|YOUNG CASSIDY (director: Jack Cardiff; screenwriter: John Whiting/based on the autobiography "Mirror in my House" by Sean O'Casey; cinematographer: Ted Scaife; editor: Anne V. Coates; music: Sean O'Riada; cast: Rod Taylor (John Cassidy), Flora Robson (Mrs. Cassidy), Maggie Smith (Nora), Julie Christie (Daisy Battles), Edith Evans (Lady Gregory), Michael Redgrave (W.B. Yeats), Sian Phillips (Ella), Pauline Delany (Bessie Ballynoy); Runtime: 107; MPAA Rating: NR; producers: Robert Emmett Ginna/Robert D. Graff; MGM/Warner Archive Collection; 1965)|
by Dennis Schwartz
director Jack Cardiff ("Sons and
Lovers"/"My Geisha") took over the directing chores
when John Ford left because of an illness. This is an
intelligent biopic on some 12 years on the life of
Irish playwright Sean O'Casey. It's based on
the massive 13-volume 1956 autobiography of O'Casey
entitled "Mirror in my House." It's written by John
John Cassidy (Rod Taylor) is a laborer by day and
a pamphleteer by night in the Dublin of 1911. Cassidy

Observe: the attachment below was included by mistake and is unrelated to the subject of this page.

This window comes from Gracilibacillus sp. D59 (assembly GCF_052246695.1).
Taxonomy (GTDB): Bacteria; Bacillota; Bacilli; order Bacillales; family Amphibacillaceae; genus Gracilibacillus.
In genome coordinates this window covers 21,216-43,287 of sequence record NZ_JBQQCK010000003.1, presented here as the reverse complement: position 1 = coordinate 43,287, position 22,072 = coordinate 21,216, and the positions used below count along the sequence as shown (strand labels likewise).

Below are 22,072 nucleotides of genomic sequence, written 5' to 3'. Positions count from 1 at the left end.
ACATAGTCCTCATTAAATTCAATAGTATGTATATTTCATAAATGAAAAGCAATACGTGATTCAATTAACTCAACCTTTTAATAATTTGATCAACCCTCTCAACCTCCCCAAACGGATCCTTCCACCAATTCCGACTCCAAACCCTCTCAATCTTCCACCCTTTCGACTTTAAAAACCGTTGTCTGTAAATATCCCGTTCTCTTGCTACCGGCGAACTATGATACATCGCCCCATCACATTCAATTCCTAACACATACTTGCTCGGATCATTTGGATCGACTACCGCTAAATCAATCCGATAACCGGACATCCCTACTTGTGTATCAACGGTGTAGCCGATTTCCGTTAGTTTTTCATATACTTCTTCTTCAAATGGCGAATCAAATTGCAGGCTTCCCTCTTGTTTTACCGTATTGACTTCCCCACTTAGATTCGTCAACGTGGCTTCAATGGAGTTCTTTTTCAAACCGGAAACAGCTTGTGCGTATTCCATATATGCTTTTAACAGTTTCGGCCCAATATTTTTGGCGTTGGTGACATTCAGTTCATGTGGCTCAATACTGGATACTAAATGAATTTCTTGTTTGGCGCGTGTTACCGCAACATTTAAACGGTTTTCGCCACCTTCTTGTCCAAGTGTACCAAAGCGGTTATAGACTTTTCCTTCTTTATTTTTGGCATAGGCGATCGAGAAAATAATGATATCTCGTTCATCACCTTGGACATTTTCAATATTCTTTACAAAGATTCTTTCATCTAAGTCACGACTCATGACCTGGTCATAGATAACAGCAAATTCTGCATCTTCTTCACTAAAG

supports his poor mom (Flora Robson) and
ailing sister (Sian Phillips).
eventually turns from openly fighting the British to
writing political pamphlets against them, though it's
never made clear what he's fighting for. He
has sexual encounters with Julie Christie's
chorus girl Daisy he met in a riot caused by one of
his pamphlets. He leaves her to begin an affair with
the prudish small bookshop owner Maggie Smith.
Cassidy's play "The Plough and the
Stars" is produced at the Abbey Theatre, a riot
erupts in the audience. Later reviews claim it as a
film ends with Cassidy leaving home for England
amidst international recognition.
The performances of the Aussie Taylor and Christie are quite good and Cardiff did a decent directorial turn, and even though the biopic was flawed for lacking focus it's still a film of merit.
REVIEWED ON 3/18/2017 GRADE: B-
Dennis Schwartz: "Ozus' World Movie Reviews"
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